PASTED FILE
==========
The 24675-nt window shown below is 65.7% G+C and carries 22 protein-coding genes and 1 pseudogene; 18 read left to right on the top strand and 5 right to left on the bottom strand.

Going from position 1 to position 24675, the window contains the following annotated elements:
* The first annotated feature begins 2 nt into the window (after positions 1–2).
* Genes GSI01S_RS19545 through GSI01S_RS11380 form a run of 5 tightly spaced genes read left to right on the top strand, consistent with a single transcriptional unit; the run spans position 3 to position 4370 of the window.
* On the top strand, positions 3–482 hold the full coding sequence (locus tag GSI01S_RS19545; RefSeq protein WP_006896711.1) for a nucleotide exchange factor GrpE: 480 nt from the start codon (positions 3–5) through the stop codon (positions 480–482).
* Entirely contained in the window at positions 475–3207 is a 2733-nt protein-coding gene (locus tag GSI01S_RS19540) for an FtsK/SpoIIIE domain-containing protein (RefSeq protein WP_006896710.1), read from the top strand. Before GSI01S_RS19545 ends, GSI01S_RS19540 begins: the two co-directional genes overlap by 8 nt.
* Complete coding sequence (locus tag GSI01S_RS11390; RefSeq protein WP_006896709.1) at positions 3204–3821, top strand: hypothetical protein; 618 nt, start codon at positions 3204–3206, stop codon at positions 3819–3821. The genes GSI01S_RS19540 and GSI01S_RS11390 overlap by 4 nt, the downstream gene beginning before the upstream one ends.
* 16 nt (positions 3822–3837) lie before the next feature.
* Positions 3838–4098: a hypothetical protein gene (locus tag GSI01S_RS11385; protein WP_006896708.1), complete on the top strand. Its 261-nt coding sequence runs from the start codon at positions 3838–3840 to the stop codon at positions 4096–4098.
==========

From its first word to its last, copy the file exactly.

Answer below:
The 24675-nt window shown below is 65.7% G+C and carries 22 protein-coding genes and 1 pseudogene; 18 read left to right on the top strand and 5 right to left on the bottom strand.

Going from position 1 to position 24675, the window contains the following annotated elements:
* The first annotated feature begins 2 nt into the window (after positions 1–2).
* Genes GSI01S_RS19545 through GSI01S_RS11380 form a run of 5 tightly spaced genes read left to right on the top strand, consistent with a single transcriptional unit; the run spans position 3 to position 4370 of the window.
* On the top strand, positions 3–482 hold the full coding sequence (locus tag GSI01S_RS19545; RefSeq protein WP_006896711.1) for a nucleotide exchange factor GrpE: 480 nt from the start codon (positions 3–5) through the stop codon (positions 480–482).
* Entirely contained in the window at positions 475–3207 is a 2733-nt protein-coding gene (locus tag GSI01S_RS19540) for an FtsK/SpoIIIE domain-containing protein (RefSeq protein WP_006896710.1), read from the top strand. Before GSI01S_RS19545 ends, GSI01S_RS19540 begins: the two co-directional genes overlap by 8 nt.
* Complete coding sequence (locus tag GSI01S_RS11390; RefSeq protein WP_006896709.1) at positions 3204–3821, top strand: hypothetical protein; 618 nt, start codon at positions 3204–3206, stop codon at positions 3819–3821. The genes GSI01S_RS19540 and GSI01S_RS11390 overlap by 4 nt, the downstream gene beginning before the upstream one ends.
* 16 nt (positions 3822–3837) lie before the next feature.
* Positions 3838–4098: a hypothetical protein gene (locus tag GSI01S_RS11385; protein WP_006896708.1), complete on the top strand. Its 261-nt coding sequence runs from the start codon at positions 3838–3840 to the stop codon at positions 4096–4098.